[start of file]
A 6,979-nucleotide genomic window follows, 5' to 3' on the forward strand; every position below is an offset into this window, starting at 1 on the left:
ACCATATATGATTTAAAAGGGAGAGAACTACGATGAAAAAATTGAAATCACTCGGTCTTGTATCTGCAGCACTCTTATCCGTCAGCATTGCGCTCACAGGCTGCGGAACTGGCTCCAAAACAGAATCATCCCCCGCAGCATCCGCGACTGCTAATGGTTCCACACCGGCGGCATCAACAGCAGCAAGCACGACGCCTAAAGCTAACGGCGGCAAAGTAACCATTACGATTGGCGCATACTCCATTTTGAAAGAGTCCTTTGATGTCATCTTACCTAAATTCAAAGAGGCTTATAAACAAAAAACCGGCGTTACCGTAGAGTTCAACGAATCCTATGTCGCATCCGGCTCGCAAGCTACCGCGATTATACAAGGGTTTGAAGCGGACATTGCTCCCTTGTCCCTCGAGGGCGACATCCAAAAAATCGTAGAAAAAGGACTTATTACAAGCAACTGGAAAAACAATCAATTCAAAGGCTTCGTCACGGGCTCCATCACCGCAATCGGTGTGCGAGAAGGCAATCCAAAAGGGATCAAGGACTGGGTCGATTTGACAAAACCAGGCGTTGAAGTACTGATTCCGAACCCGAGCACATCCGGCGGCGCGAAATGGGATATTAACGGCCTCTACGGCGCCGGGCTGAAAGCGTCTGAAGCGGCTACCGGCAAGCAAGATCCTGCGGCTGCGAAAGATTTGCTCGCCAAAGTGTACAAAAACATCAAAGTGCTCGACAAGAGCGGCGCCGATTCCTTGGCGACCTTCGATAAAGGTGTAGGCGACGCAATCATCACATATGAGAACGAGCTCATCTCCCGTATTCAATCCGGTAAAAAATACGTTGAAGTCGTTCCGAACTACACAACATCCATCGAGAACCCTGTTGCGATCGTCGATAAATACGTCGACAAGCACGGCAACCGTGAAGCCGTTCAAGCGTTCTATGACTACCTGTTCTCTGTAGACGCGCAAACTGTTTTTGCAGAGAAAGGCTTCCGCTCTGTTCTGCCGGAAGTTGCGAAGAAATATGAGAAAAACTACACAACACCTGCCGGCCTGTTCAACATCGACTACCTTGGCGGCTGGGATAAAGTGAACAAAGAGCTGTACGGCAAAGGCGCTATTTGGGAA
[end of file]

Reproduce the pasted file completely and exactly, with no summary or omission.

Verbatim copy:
A 6,979-nucleotide genomic window follows, 5' to 3' on the forward strand; every position below is an offset into this window, starting at 1 on the left:
ACCATATATGATTTAAAAGGGAGAGAACTACGATGAAAAAATTGAAATCACTCGGTCTTGTATCTGCAGCACTCTTATCCGTCAGCATTGCGCTCACAGGCTGCGGAACTGGCTCCAAAACAGAATCATCCCCCGCAGCATCCGCGACTGCTAATGGTTCCACACCGGCGGCATCAACAGCAGCAAGCACGACGCCTAAAGCTAACGGCGGCAAAGTAACCATTACGATTGGCGCATACTCCATTTTGAAAGAGTCCTTTGATGTCATCTTACCTAAATTCAAAGAGGCTTATAAACAAAAAACCGGCGTTACCGTAGAGTTCAACGAATCCTATGTCGCATCCGGCTCGCAAGCTACCGCGATTATACAAGGGTTTGAAGCGGACATTGCTCCCTTGTCCCTCGAGGGCGACATCCAAAAAATCGTAGAAAAAGGACTTATTACAAGCAACTGGAAAAACAATCAATTCAAAGGCTTCGTCACGGGCTCCATCACCGCAATCGGTGTGCGAGAAGGCAATCCAAAAGGGATCAAGGACTGGGTCGATTTGACAAAACCAGGCGTTGAAGTACTGATTCCGAACCCGAGCACATCCGGCGGCGCGAAATGGGATATTAACGGCCTCTACGGCGCCGGGCTGAAAGCGTCTGAAGCGGCTACCGGCAAGCAAGATCCTGCGGCTGCGAAAGATTTGCTCGCCAAAGTGTACAAAAACATCAAAGTGCTCGACAAGAGCGGCGCCGATTCCTTGGCGACCTTCGATAAAGGTGTAGGCGACGCAATCATCACATATGAGAACGAGCTCATCTCCCGTATTCAATCCGGTAAAAAATACGTTGAAGTCGTTCCGAACTACACAACATCCATCGAGAACCCTGTTGCGATCGTCGATAAATACGTCGACAAGCACGGCAACCGTGAAGCCGTTCAAGCGTTCTATGACTACCTGTTCTCTGTAGACGCGCAAACTGTTTTTGCAGAGAAAGGCTTCCGCTCTGTTCTGCCGGAAGTTGCGAAGAAATATGAGAAAAACTACACAACACCTGCCGGCCTGTTCAACATCGACTACCTTGGCGGCTGGGATAAAGTGAACAAAGAGCTGTACGGCAAAGGCGCTATTTGGGAA